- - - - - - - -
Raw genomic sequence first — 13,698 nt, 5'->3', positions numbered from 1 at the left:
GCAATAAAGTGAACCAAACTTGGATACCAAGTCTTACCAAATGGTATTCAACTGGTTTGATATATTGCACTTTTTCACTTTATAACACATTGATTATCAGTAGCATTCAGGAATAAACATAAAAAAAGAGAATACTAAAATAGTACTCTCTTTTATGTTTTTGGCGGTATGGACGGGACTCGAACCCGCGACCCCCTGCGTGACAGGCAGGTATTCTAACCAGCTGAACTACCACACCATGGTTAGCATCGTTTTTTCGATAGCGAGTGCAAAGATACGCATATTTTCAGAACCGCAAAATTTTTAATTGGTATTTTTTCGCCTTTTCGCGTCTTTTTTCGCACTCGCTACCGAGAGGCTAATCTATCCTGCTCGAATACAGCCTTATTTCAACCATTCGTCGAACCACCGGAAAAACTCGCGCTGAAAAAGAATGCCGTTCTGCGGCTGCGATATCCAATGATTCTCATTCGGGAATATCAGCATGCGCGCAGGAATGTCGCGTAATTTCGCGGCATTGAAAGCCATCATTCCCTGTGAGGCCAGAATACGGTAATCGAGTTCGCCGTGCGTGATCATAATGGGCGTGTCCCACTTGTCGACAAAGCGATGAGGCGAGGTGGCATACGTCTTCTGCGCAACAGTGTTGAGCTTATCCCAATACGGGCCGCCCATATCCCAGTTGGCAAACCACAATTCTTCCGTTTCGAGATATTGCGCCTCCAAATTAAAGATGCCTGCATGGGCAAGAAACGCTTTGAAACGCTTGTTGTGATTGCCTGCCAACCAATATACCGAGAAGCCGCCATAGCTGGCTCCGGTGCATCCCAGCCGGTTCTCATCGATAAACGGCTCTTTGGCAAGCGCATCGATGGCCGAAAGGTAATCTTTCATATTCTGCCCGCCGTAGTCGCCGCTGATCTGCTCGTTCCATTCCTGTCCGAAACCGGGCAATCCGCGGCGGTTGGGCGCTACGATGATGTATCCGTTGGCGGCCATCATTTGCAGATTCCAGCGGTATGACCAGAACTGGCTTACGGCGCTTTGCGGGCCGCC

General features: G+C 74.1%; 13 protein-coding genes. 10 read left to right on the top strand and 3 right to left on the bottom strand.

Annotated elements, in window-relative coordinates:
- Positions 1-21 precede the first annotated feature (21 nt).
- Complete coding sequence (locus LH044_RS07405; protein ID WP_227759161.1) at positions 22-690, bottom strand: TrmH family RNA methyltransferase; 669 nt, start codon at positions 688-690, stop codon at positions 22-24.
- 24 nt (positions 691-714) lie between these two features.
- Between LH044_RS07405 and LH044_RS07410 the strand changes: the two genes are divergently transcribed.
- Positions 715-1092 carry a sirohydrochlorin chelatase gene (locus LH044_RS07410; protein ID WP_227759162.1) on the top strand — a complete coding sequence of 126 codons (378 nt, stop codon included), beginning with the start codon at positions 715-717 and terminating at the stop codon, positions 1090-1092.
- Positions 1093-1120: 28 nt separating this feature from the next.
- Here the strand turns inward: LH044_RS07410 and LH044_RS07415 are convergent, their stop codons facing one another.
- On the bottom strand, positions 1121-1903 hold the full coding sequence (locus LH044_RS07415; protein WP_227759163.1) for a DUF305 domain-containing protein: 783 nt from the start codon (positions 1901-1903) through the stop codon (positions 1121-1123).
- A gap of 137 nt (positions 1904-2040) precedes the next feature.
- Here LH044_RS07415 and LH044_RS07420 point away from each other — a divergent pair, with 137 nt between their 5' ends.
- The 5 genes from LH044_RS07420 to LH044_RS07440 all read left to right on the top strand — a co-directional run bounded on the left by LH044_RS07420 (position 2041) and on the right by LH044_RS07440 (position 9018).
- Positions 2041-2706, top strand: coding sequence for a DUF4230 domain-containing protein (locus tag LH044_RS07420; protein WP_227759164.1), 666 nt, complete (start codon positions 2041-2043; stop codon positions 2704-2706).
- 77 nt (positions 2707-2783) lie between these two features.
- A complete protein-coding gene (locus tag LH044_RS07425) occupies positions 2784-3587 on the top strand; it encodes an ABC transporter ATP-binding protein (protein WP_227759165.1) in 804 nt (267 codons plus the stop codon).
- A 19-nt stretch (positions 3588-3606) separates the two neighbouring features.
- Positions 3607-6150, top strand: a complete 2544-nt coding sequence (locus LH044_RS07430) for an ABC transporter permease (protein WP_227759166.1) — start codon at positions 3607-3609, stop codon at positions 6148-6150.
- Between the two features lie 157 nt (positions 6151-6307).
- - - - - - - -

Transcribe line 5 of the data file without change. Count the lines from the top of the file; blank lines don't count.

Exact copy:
- Positions 1-21 precede the first annotated feature (21 nt).